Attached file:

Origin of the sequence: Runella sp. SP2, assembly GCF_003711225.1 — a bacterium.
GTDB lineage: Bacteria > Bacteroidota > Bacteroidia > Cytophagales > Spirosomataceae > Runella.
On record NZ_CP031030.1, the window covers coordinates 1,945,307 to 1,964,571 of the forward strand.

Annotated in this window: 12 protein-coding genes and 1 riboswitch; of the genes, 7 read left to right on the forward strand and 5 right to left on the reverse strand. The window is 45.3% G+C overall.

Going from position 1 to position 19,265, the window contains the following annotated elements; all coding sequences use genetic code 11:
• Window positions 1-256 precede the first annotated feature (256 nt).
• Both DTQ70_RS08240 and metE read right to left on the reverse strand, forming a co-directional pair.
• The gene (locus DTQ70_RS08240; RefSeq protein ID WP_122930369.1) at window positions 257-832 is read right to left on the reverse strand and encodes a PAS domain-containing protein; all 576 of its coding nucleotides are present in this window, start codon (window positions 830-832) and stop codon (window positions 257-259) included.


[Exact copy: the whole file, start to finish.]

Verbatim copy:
Origin of the sequence: Runella sp. SP2, assembly GCF_003711225.1 — a bacterium.
GTDB lineage: Bacteria > Bacteroidota > Bacteroidia > Cytophagales > Spirosomataceae > Runella.
On record NZ_CP031030.1, the window covers coordinates 1,945,307 to 1,964,571 of the forward strand.

Annotated in this window: 12 protein-coding genes and 1 riboswitch; of the genes, 7 read left to right on the forward strand and 5 right to left on the reverse strand. The window is 45.3% G+C overall.

Going from position 1 to position 19,265, the window contains the following annotated elements; all coding sequences use genetic code 11:
• Window positions 1-256 precede the first annotated feature (256 nt).
• Both DTQ70_RS08240 and metE read right to left on the reverse strand, forming a co-directional pair.
• The gene (locus DTQ70_RS08240; RefSeq protein ID WP_122930369.1) at window positions 257-832 is read right to left on the reverse strand and encodes a PAS domain-containing protein; all 576 of its coding nucleotides are present in this window, start codon (window positions 830-832) and stop codon (window positions 257-259) included.